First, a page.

This is an unusually busy week even in the increasingly frenetic life of Jo Jordan, 35-year-old mother of two and founder and chief executive officer of Central Talent Booking, the increasingly influential New York-based company that brokers celebrity appearances in magazines and on television. Jordan's most prestigious client is Late Show with David Letterman, the CBS institution that runs each weeknight. Late Show eats celebrities voraciously, and Jordan's is the hand that feeds it.
In the course of an average 60 phone calls a day (outgoing) and 300 daily e-mails (incoming), with an eye on next month and even next year as well as next week and sometimes next day, Jordan, perennially aware "of who Dave likes and who he doesn't", lines 'em up. And since this is the week of American television's "up-fronts", when next season's shows are unveiled, the phone lines in her office are even hotter than usual.
The office is in her apartment, where Mulberry Street meets Canal Street in the heart of Manhattan's Little Italy. It is a curious place for a middle-class girl educated in Eastbourne to wind up, but then she is herself a curiosity; shrewd, tenacious and indefatigable, yet warm and infectiously jolly. It is not just her accent that is a hybrid of genteel England and pushy New York.
She is blonde and tall, her height accentuated by stiletto heels, which click across the polished wooden floor as she comes out to greet me. She is chipper, she says, because she has just booked Jodie Foster on Letterman for the first time. In her office she shows me her "cheat sheet", a list of literally dozens of showbiz agents, publicists and film reps, most of whom she speaks to every day.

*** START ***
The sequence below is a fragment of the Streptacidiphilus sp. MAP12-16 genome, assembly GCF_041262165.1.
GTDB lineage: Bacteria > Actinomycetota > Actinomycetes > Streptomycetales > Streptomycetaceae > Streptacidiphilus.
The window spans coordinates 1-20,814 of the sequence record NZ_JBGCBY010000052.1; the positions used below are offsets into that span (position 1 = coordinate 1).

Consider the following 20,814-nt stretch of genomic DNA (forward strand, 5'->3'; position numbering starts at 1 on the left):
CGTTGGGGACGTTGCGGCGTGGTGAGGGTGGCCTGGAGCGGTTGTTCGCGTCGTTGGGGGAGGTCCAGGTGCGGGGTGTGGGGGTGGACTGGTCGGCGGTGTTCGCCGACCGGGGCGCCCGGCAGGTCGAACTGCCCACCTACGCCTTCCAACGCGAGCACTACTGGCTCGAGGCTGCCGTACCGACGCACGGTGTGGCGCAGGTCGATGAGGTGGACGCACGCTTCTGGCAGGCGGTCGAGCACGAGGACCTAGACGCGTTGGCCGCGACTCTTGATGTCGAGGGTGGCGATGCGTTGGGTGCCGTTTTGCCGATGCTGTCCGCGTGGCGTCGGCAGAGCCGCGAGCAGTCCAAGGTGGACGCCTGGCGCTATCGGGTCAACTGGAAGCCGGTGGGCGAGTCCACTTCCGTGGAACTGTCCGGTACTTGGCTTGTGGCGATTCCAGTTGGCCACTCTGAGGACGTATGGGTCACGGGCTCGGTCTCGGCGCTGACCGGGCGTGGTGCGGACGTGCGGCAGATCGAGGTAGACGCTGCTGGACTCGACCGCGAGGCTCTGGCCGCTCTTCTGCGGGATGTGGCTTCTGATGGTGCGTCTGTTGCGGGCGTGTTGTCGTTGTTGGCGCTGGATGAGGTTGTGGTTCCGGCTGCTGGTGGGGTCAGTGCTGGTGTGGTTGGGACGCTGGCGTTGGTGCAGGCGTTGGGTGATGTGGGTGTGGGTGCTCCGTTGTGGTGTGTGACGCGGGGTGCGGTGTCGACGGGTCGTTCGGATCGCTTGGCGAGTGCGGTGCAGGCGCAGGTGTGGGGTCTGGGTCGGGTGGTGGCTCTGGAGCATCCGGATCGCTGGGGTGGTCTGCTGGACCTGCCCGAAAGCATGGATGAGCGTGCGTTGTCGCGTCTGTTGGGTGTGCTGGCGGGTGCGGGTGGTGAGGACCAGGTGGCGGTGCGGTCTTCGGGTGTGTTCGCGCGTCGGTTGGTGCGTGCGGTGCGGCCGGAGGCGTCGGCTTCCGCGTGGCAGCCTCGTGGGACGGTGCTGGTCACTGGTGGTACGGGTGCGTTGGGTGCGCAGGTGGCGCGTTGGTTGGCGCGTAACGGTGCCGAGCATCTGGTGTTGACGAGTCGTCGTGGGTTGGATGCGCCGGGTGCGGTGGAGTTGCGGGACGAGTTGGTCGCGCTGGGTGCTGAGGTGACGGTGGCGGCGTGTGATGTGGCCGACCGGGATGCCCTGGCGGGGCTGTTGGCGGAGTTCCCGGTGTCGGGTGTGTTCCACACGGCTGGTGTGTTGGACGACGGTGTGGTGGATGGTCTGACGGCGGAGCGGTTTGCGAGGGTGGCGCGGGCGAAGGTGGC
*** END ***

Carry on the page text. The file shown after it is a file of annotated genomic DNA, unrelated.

Jordan strikes me as a less neurotic version of Paula, the talent booker in The Larry Sanders Show, HBO's sublime spoof of a late-night talk-show. But when I mention Larry Sanders she rolls her eyes. "I could never watch it," she says. "It was too close to home. In fact, when we had Garry [Shandling, who played Sanders] on Letterman, we found ourselves thinking so carefully about what we said. There are a couple of things we always say to guests before they go out, and that night we didn't."
Jordan started working life as an au pair, graduating to junior secretary in a London stockbroker's office. She seemed less cut out to be a mover and shaker than a pourer and stirrer. But after a spell as a secretary on Today newspaper, sheer force of personality propelled her into television, where she briefly worked as a children's presenter – "the worst," she says, "in the history of the world".
She then landed a job finding guests for Channel 4's The Word, and did it so well that the Clive Anderson and Ruby Wax shows hired her, too. Eventually, her reputation crossed the Atlantic. She was talent executive on Late Show with David Letterman for five years, before setting up on her own – with Late Show as her first client – two years ago.
The highlights of her career, she says, have been the crises. Crisis management is her forte. During the 1998 Winter Olympics, for example, she booked the American freestyle skiing gold medallist Johnny Mosely to appear on Letterman. "He was this charming, all-American boy, fanatical about Dave, and we had this great idea. When he came back to America, we would set up a ramp on 53rd Street [outside the Ed Sullivan Theater, where Late Show is taped every weekday afternoon for transmission that night], and get him to do a jump." Mosely was booked for the Friday, but on the Monday, a rival late-night show (Jordan declines to say which, but I assume she means Jay Leno's Tonight Show) announced that Mosely would be a guest the following night. Cue much gnashing of teeth in New York.